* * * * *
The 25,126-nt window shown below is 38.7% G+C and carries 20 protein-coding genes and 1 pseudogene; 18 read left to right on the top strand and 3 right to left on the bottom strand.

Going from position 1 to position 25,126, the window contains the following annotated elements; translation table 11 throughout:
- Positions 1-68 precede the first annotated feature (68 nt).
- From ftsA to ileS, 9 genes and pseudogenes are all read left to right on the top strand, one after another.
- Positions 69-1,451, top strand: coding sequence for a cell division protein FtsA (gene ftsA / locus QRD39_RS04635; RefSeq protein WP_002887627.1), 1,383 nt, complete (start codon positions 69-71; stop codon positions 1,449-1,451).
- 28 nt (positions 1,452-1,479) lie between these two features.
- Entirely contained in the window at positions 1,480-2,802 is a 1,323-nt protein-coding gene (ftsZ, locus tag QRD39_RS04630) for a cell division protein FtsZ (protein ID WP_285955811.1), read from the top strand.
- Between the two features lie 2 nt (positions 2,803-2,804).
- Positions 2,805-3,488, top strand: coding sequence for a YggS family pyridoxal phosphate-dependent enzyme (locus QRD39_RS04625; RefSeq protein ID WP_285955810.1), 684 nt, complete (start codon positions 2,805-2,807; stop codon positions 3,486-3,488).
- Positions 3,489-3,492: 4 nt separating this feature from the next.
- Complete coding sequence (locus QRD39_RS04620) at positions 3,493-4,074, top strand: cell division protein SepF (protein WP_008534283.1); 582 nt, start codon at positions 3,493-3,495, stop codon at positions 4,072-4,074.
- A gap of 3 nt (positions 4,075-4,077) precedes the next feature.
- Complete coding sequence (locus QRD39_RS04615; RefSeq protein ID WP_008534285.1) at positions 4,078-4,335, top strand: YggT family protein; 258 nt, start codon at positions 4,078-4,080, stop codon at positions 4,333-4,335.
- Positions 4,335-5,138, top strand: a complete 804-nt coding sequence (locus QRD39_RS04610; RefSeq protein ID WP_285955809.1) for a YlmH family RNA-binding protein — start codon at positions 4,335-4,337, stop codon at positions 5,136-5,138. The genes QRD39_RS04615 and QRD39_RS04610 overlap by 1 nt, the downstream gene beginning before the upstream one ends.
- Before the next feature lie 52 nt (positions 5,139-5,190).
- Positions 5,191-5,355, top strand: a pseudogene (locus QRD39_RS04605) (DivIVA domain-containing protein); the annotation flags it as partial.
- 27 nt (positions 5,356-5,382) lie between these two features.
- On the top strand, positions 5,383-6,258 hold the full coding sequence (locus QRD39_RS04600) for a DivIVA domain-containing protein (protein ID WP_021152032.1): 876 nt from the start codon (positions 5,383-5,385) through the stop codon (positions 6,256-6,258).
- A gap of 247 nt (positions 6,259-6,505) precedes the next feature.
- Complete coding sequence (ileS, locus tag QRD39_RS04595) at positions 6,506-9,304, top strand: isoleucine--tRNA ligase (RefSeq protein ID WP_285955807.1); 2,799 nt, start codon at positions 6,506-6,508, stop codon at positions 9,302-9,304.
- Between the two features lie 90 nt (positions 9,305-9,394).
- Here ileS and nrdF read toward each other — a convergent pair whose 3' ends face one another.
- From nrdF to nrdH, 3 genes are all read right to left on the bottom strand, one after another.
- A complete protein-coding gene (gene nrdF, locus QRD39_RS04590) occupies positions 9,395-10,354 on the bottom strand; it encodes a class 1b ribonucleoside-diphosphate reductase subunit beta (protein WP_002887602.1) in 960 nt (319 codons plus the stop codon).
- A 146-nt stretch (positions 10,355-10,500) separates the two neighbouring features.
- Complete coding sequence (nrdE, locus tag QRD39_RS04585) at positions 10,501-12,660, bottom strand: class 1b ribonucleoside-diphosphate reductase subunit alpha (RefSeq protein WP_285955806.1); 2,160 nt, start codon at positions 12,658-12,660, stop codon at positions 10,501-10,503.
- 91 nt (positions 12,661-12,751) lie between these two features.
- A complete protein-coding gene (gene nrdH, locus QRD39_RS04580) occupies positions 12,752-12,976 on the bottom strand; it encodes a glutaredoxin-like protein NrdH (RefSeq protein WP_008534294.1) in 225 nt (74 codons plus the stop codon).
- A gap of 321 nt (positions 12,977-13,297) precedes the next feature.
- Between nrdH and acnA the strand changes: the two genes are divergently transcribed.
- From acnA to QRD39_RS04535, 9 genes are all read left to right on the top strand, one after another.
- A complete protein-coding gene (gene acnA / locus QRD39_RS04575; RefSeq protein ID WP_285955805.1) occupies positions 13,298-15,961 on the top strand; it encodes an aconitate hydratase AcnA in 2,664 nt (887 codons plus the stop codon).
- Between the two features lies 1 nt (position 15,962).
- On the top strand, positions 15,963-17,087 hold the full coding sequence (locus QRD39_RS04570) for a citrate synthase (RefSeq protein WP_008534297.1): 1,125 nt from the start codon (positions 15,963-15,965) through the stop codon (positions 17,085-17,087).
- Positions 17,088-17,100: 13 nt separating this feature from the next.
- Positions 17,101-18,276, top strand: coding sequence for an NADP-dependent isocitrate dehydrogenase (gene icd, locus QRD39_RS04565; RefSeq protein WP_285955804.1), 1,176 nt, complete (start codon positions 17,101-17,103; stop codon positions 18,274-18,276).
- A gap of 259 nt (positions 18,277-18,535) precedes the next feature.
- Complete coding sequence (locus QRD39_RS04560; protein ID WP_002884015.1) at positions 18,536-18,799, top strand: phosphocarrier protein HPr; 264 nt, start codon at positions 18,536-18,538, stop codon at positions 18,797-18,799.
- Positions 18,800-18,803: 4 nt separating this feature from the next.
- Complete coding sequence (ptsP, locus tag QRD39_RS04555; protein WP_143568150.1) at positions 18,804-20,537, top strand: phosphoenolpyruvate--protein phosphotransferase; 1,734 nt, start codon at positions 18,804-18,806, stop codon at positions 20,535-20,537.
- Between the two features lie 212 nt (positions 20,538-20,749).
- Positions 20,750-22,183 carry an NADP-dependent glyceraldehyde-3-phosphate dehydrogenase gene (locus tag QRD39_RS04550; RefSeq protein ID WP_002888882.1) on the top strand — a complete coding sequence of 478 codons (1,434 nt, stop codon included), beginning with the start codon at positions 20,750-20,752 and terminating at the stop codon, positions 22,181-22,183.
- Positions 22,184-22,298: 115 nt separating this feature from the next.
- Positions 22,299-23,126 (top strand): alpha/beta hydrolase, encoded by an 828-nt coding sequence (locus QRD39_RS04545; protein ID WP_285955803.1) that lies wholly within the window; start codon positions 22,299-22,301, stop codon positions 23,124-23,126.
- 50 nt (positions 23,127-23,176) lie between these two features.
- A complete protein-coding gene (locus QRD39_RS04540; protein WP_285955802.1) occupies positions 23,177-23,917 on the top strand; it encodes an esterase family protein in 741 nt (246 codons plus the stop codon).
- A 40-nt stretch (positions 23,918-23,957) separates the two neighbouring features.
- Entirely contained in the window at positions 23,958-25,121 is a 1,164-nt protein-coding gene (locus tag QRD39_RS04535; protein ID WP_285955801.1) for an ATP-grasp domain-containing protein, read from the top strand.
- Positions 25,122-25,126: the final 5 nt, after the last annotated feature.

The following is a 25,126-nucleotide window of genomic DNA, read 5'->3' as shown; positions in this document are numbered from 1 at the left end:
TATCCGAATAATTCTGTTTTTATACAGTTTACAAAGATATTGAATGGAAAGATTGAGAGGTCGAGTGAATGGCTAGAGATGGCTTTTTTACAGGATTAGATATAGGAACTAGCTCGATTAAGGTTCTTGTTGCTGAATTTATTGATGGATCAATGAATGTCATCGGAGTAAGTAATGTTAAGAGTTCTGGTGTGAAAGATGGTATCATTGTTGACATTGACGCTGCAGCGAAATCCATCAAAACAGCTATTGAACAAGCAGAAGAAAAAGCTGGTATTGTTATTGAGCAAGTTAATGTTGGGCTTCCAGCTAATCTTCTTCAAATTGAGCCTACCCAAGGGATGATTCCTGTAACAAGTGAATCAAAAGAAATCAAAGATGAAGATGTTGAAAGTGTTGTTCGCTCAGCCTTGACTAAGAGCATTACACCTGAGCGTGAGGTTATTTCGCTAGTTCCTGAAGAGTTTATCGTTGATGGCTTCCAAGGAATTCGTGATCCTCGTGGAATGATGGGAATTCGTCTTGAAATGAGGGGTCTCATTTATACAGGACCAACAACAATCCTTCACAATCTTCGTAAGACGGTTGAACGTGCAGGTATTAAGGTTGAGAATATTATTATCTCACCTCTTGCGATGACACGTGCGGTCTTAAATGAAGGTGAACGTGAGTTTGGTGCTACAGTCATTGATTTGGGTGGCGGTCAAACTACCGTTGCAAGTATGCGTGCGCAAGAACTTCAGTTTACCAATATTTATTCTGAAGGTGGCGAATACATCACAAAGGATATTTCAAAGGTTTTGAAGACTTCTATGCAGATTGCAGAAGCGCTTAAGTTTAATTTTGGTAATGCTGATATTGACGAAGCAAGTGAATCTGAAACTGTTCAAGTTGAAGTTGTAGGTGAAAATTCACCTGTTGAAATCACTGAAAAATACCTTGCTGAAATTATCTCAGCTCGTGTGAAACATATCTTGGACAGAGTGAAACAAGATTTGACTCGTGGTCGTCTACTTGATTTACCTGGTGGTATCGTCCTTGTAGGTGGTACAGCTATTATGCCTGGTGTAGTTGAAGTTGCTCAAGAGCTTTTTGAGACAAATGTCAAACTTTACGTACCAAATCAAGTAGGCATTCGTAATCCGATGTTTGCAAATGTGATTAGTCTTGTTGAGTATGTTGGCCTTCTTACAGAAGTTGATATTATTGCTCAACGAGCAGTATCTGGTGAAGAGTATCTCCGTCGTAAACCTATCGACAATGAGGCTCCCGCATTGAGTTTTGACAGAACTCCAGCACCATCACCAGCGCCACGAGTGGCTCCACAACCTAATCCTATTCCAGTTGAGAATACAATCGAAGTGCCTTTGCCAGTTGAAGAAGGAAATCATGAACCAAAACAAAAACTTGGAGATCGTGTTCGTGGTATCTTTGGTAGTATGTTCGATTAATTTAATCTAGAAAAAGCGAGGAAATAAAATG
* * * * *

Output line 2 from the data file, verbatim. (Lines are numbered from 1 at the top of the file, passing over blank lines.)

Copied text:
Going from position 1 to position 25,126, the window contains the following annotated elements; translation table 11 throughout: